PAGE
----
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Thursday, Mar 04, 2021

Every adult could receive both doses by August, says UK vaccine taskforce chief

Every adult could receive both doses by August, says UK vaccine taskforce chief

The head of the UK’s vaccine taskforce has said every adult in the UK could receive both doses of the Covid jab by the end of the summer.

Dr Clive Dix told Sky News people could have had two shots by August or September, ‘or maybe sooner if we need to’.

It comes after Downing Street confirmed plans to reach all over-50s, as well as adults aged 16 to 65 in an at-risk group by May, before moving on to all other remaining adults.

Britain has so far vaccinated 15.6 million people with a first dose and 546,165 with a second, the fastest roll-out per capita of any large country.

When asked if he was confident that Covid vaccines would carry on arriving at the rate promised over the next three to six months, Dr Dix said: ‘Yes, definitely.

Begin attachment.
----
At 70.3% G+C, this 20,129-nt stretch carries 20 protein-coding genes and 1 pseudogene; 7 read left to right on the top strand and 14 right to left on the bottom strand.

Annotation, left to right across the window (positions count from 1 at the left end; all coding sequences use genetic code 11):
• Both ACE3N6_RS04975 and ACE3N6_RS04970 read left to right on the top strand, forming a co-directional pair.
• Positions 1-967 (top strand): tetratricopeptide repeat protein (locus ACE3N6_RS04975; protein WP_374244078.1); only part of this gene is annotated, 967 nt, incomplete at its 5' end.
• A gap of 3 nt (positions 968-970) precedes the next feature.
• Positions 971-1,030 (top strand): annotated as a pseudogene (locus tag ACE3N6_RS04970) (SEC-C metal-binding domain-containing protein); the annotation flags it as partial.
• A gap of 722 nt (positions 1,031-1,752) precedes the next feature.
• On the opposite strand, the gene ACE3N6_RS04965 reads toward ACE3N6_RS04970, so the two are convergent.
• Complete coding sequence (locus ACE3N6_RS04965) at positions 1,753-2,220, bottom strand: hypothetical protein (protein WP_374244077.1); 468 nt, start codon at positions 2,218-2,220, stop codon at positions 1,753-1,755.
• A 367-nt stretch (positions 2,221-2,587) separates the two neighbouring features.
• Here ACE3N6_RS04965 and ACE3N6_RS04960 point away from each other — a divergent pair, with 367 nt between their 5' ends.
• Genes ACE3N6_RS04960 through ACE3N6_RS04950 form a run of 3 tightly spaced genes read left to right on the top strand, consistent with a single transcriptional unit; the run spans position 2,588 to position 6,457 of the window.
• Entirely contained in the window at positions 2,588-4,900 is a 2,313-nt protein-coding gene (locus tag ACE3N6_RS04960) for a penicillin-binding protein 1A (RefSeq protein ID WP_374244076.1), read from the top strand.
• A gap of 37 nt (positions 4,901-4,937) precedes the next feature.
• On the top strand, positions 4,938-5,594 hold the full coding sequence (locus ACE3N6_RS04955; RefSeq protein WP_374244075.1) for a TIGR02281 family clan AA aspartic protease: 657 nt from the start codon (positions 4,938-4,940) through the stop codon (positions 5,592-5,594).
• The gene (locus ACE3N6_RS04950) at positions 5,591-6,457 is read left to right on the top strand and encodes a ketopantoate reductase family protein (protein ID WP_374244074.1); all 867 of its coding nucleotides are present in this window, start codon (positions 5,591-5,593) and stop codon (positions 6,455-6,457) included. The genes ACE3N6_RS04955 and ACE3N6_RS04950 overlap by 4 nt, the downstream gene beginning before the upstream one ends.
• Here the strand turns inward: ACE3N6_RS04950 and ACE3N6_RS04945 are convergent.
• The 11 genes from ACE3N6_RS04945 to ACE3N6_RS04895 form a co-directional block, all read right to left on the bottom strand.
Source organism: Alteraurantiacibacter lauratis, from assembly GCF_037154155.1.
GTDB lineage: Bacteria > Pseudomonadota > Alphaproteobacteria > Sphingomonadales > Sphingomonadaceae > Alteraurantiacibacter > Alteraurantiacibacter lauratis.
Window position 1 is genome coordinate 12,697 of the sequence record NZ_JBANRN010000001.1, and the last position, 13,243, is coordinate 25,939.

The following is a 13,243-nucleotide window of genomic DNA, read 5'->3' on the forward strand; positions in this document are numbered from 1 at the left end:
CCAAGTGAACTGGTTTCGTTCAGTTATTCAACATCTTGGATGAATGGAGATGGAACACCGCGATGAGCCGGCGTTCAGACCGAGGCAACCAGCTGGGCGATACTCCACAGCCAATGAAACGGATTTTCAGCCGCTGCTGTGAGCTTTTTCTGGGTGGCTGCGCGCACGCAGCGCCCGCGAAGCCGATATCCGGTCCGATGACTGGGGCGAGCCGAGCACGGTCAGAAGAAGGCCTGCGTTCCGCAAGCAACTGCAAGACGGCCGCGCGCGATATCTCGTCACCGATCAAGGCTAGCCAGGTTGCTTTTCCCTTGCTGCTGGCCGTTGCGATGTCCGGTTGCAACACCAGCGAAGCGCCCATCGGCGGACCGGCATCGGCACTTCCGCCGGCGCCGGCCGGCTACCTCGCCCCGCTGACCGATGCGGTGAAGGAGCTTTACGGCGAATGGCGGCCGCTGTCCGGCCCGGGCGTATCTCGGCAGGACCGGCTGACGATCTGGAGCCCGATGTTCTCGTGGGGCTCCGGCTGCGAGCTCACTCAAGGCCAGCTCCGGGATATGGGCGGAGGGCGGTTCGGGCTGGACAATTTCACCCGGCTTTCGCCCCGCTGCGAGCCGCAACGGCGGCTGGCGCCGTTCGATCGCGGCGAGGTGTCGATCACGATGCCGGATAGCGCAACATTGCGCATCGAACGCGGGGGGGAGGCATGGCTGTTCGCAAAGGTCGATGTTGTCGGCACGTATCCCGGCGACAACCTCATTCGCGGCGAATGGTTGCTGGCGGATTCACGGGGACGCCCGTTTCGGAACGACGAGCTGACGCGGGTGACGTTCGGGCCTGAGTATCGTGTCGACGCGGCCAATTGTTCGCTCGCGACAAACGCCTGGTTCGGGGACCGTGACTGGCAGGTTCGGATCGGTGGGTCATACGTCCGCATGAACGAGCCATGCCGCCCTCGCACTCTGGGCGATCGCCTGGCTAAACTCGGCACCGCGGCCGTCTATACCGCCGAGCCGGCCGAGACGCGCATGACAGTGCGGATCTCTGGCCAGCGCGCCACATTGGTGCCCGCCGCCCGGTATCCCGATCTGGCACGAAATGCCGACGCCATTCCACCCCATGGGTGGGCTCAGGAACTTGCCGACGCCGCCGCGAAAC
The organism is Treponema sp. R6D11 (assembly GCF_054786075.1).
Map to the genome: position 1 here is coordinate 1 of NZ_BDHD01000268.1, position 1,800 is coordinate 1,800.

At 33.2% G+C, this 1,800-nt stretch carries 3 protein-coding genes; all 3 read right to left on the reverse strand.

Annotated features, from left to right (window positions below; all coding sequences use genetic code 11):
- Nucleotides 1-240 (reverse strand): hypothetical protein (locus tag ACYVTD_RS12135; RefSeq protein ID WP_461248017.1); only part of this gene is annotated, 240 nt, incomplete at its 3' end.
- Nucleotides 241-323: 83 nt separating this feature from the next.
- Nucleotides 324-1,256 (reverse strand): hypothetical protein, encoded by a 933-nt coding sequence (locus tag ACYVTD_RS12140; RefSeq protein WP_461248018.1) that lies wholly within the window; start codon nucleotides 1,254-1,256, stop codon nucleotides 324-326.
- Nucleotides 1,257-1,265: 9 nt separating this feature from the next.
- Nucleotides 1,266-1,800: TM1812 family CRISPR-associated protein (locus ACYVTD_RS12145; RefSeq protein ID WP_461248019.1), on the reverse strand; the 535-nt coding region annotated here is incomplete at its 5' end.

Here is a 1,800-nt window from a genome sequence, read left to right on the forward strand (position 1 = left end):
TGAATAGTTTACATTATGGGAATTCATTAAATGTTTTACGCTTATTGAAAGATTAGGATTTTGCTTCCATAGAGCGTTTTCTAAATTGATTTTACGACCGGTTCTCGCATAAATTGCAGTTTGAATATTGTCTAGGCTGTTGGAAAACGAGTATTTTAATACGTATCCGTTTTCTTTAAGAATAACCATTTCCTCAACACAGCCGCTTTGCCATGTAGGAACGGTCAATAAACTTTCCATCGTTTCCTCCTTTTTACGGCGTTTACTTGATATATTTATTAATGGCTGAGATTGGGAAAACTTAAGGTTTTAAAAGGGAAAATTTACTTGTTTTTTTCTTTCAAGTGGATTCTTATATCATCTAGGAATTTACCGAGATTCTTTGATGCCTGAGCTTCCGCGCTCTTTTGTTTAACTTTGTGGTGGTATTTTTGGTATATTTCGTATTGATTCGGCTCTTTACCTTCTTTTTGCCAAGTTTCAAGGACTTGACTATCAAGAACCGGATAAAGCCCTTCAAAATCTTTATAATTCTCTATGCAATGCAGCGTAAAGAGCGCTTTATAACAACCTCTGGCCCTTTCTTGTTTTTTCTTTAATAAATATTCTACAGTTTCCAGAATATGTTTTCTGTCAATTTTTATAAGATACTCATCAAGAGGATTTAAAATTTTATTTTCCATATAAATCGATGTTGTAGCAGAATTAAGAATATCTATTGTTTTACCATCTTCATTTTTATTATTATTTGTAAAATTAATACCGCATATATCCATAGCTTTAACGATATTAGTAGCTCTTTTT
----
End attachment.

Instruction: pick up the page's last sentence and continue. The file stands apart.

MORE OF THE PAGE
‘We are confident within the vaccine taskforce now that the supply we’re going to get will take to us to a position where we can vaccinate as many people as the UK wants to vaccinate.’

When asked when he thought all adults could receive both doses, he said: ‘We’re probably talking August time or September time all done, maybe sooner if we need to.’

With the UK now having secured access to seven different vaccines, Dr Dix said he was confident the country’s ‘portfolio approach’ would pay off.

He added: ‘The ones that are being rolled off the line at the moment, they are doing very well.

‘Of course they could have a manufacturing problem, like you do with any manufacture of anything but with vaccines being more complicated, you could have a problem.

‘But because we’ve taken a portfolio approach we’ve got other vaccines that are going to be approved in the very near future.

The UK has so far vaccinated 15.6million people with a first dose and 546,165 with a second

‘And, once they’re approved, we’ve got those as back up. It’s a very low risk we wouldn’t have vaccine.’

Dr Dix also said new jabs designed to tackle emerging mutant strains could be approved in as little as six to eight weeks, as we learn more and more about the virus and how vaccines work against them.

He added: ‘I think 40 days would be a real stretch but we would aim for something as good as that.

‘But certainly within 60 days and then, after that, we would start the manufacturing.’


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